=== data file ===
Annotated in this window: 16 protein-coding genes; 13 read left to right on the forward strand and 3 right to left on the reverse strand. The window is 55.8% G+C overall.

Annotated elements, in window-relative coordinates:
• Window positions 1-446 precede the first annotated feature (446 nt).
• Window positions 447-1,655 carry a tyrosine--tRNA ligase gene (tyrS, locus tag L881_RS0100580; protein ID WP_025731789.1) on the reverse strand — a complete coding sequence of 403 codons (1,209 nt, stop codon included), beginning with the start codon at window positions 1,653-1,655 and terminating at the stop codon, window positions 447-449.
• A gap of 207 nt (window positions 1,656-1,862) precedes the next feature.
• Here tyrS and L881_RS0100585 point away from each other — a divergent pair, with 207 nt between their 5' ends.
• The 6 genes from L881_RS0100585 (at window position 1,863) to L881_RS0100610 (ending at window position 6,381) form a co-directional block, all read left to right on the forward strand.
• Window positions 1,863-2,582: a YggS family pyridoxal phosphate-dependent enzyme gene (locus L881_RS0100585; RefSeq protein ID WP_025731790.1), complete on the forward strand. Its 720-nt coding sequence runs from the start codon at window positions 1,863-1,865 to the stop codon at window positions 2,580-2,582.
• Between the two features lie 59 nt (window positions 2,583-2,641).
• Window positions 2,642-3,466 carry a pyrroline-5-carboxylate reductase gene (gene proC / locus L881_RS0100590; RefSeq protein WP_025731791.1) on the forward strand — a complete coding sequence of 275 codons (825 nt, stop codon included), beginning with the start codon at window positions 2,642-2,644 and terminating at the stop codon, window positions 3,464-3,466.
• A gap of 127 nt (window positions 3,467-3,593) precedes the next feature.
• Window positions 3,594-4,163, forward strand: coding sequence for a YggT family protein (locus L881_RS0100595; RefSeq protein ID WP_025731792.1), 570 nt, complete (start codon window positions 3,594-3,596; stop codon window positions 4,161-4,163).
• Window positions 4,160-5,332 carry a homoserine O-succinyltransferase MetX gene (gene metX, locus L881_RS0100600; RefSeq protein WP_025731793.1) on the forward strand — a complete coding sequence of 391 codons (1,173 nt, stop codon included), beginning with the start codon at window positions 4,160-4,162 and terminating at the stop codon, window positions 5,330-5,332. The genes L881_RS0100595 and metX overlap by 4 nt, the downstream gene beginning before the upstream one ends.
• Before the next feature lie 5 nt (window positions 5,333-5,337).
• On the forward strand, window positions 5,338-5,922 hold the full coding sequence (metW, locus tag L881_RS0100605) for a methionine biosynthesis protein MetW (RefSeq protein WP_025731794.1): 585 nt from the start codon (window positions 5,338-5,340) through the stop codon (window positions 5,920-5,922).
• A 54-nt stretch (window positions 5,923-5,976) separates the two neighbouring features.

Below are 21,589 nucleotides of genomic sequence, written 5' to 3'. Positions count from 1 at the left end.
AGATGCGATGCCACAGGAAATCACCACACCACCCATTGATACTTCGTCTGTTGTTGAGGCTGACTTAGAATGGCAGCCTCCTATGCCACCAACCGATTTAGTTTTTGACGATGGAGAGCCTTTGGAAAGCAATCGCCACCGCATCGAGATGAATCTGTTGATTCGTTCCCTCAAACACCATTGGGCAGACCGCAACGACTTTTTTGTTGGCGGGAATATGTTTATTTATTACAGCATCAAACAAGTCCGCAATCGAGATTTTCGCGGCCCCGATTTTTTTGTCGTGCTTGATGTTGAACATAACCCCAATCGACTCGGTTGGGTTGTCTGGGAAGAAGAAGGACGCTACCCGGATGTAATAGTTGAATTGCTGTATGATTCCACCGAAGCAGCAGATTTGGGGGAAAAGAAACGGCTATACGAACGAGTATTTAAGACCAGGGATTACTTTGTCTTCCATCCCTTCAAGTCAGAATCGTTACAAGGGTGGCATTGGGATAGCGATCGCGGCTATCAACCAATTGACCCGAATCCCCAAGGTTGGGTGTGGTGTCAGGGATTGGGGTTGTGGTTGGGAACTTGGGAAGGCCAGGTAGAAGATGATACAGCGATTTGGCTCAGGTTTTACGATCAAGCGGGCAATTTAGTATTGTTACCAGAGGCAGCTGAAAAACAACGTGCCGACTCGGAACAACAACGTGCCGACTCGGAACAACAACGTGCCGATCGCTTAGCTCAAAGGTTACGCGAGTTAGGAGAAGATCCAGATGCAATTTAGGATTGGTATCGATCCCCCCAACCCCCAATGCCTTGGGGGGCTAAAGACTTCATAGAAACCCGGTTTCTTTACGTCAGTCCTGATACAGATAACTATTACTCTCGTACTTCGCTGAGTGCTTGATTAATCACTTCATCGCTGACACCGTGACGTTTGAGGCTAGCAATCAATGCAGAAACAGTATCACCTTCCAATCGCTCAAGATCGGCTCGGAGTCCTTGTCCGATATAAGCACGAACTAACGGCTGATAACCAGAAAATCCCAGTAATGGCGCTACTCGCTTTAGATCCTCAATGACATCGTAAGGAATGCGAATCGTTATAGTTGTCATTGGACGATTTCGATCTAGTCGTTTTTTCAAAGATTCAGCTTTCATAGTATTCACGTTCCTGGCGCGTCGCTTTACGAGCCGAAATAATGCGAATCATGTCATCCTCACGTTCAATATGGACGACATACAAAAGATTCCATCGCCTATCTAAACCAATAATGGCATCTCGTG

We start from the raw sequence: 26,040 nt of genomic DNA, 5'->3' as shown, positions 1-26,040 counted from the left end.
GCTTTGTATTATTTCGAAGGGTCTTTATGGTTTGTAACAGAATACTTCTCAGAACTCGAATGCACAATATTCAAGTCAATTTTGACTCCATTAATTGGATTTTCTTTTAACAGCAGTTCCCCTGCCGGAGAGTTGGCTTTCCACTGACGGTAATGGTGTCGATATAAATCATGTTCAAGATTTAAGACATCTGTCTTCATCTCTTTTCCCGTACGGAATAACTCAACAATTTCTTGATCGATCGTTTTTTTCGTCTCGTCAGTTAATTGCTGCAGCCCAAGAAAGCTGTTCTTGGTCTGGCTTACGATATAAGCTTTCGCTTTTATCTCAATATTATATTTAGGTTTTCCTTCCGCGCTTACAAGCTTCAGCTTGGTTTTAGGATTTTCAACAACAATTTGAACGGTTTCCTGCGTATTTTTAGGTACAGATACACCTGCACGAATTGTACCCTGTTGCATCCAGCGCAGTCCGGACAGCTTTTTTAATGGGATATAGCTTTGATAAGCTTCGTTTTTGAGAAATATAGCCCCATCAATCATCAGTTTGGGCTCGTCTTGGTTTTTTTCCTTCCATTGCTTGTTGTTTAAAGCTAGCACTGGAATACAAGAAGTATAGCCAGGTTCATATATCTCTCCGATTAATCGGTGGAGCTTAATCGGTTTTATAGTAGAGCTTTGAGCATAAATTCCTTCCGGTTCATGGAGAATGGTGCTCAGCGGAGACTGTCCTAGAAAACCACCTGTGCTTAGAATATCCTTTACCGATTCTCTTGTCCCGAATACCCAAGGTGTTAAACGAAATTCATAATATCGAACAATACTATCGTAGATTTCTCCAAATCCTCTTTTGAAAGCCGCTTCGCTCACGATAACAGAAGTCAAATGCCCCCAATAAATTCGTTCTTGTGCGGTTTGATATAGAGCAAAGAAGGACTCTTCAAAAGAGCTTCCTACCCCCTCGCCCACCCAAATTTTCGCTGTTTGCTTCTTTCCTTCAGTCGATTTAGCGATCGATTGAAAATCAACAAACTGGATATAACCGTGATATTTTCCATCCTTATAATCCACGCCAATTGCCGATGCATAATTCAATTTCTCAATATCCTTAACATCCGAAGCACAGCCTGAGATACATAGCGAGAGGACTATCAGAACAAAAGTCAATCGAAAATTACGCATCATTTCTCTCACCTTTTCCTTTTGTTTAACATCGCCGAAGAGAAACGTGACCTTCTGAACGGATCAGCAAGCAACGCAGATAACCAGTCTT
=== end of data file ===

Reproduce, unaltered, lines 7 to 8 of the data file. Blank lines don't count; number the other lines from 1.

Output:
• The 6 genes from L881_RS0100585 (at window position 1,863) to L881_RS0100610 (ending at window position 6,381) form a co-directional block, all read left to right on the forward strand.
• Window positions 1,863-2,582: a YggS family pyridoxal phosphate-dependent enzyme gene (locus L881_RS0100585; RefSeq protein ID WP_025731790.1), complete on the forward strand. Its 720-nt coding sequence runs from the start codon at window positions 1,863-1,865 to the stop codon at window positions 2,580-2,582.